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Artist Creates Homes for the Homeless

Oakland Artist Creates Small Homes for Homeless
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Oakland Artist Creates Small Homes for Homeless

California Artist Helps Homeless Get Out of the Cold
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Welcome to American Mosaic from VOA Learning English. I’m Caty Weaver.

An artist in Oakland, California is using his skills to help the homeless. Greg Kloehn builds very small shelters that make life on the streets a little more comfortable. The structures offer the homeless some safety and protection from bad weather. Each little house also has wheels on the bottom so it can go wherever its owner goes.

Greg Kloehn has given away at least 20 tiny houses. Several are on the roadside near an active railroad. On a recent day, Mr. Kloehn stops at one to visit Oscar Young. The two men hug.

“I like to help them. Sure. I mean it's fun for me. I like to make things, and do something that makes a big impact on someone’s life is good.”

Inside his little shelter Mr. Young gets relief from cold nights on the streets.

“Well, it is better than living on the ground, to tell you the truth, because if it was not for Greg, I would be still on the ground.”

Mr. Kloehn also visits Sweet-Pea, another friend who also lives in one of the little homes the artist built. She says it keeps her safe and protects her belongings.

“I love my house.”

In the mornings, Mr. Kloehn searches the streets for building materials. He gathers what he can and takes it to his studio. There, he puts the houses together.

“I mean, I've been in the middle of the building process, run out of materials, gotten in my truck, drove around to look for something. That’s my shopping.”

A cabinet door becomes a window cover. Pallets, flat wooden structures used in transport and storage, become walls.

“Here’s a pallet. The top is a door.”

The artist also attaches a small electrical device to the house. The device is powered by the sun.

“I put it on a light, you know, an old lamp, so you could move it around. You can keep it optimum just to the sun.”

Empty coffee bags become roof material. A washing machine door and refrigerator part become windows. Nails, screws and the sticky substance glue hold all the pieces together.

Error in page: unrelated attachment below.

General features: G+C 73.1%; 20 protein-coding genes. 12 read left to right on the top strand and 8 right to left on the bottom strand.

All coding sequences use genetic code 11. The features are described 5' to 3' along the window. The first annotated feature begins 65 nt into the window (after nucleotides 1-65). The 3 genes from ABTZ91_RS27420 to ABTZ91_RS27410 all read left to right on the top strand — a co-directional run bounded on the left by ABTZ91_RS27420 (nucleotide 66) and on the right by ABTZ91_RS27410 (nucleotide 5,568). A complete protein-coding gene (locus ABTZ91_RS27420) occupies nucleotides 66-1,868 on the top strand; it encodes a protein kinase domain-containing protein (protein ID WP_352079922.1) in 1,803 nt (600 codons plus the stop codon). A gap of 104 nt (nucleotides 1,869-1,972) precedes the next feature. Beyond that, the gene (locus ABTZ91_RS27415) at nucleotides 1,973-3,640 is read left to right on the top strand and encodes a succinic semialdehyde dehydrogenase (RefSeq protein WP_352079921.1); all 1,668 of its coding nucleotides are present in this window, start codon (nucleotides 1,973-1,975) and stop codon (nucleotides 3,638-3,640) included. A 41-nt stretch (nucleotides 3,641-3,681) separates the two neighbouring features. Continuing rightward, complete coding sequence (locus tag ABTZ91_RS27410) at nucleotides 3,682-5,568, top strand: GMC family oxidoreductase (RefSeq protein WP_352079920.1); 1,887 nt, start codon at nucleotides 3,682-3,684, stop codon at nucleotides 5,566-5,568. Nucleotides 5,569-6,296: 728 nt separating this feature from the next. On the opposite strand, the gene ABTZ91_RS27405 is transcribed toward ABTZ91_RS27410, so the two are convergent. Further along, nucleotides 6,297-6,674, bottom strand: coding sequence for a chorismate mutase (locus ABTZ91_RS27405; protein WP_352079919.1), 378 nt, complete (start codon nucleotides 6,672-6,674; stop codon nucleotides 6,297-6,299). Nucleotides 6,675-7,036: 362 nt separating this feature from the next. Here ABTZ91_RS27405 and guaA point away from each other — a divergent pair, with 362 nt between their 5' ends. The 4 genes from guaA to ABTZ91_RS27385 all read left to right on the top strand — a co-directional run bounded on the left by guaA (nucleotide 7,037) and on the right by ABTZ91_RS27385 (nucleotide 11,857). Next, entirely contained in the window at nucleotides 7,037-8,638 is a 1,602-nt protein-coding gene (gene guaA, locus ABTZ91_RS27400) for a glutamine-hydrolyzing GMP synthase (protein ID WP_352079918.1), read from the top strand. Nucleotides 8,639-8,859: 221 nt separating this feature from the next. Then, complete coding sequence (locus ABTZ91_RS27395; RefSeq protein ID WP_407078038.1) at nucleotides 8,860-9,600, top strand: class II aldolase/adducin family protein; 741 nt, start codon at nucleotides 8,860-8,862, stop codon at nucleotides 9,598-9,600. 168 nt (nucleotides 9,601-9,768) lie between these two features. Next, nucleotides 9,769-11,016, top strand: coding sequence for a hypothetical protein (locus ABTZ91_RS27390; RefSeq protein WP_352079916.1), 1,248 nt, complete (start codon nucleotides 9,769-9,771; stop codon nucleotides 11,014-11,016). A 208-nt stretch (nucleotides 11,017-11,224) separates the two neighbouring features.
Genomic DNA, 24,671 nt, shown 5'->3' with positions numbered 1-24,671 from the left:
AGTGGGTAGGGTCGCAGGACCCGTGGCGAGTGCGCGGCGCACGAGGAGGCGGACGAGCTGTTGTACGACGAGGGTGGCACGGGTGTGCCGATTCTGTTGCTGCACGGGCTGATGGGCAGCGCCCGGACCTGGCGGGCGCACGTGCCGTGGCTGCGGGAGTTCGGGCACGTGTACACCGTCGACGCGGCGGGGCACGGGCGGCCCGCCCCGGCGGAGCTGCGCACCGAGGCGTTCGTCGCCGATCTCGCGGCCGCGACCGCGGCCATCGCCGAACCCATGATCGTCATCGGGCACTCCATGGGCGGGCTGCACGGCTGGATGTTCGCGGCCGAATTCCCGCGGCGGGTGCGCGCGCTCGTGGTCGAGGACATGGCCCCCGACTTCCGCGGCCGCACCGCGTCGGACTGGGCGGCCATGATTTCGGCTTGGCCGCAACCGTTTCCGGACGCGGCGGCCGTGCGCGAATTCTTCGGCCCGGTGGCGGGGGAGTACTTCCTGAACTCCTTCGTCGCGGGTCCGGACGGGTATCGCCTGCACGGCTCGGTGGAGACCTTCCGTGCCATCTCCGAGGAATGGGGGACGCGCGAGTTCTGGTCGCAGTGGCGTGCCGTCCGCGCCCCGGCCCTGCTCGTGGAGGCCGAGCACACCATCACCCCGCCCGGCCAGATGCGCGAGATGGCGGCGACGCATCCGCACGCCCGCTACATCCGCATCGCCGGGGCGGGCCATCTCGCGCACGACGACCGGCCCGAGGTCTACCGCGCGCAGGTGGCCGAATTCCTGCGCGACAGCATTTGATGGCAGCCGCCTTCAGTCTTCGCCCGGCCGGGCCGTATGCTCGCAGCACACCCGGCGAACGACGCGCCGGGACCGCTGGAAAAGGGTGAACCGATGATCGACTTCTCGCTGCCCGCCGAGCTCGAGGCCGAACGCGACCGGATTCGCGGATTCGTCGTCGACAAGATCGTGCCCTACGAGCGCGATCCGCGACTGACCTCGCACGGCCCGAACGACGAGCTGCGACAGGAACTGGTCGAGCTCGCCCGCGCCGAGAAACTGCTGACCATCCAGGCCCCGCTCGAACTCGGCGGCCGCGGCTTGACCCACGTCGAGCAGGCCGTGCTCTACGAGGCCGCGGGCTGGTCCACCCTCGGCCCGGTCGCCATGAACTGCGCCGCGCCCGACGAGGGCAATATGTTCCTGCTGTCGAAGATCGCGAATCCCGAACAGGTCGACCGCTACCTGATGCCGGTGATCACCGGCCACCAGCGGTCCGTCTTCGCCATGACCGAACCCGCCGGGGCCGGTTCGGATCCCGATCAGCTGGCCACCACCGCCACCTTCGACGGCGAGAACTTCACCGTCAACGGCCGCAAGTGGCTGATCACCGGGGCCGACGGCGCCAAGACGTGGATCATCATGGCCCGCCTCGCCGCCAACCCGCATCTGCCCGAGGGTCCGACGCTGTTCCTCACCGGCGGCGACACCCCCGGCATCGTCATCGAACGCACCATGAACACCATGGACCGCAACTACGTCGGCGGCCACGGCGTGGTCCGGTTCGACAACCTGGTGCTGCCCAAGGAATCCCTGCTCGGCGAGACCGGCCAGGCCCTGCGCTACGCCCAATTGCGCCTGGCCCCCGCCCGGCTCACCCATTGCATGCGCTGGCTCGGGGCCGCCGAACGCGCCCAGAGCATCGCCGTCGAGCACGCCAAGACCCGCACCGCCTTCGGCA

“I kind of call them the fruits of the urban jungle. Here's what's dropping. Here's these natural resources that we can use.”

Some of the people living on the streets once had normal houses of their own. But Sheila Williams says she has learned to live with less.

“I had it all just like you people do out there. But now look at me now. I'm living in one of Greg’s houses, and I am thankful to that man.”

The Kloehn home owners have collected wood and other found materials for future building efforts. Sheila Williams gives the artist a picture of flowers that looks almost new.

“When I finish the homes off, they sometimes come with art work, everything installed.

Mr. Kloehn says his work is not a social project. He says he is just someone using his skills to help his homeless neighbors.

I’m Caty Weaver.

VOA’s Michael O’Sullivan reported this story from Oakland, California. Caty Weaver wrote it for Learning English. Jeri Watson was the editor.


Words in this Story

skills – n. abilities gained from training or experience

protection – n. something that keeps a person or thing from being harmed, lost, etc.: something that protects someone or something

belongings n. the things that belong to a person: possessions

sheltern. a structure that gives protection; a place of safety

roof – n. the cover or top of a building, vehicle, etc.

Now it’s your turn to use these Words in this Story. In the comments section, write a sentence using one of these words and we will provide feedback on your use of vocabulary and grammar.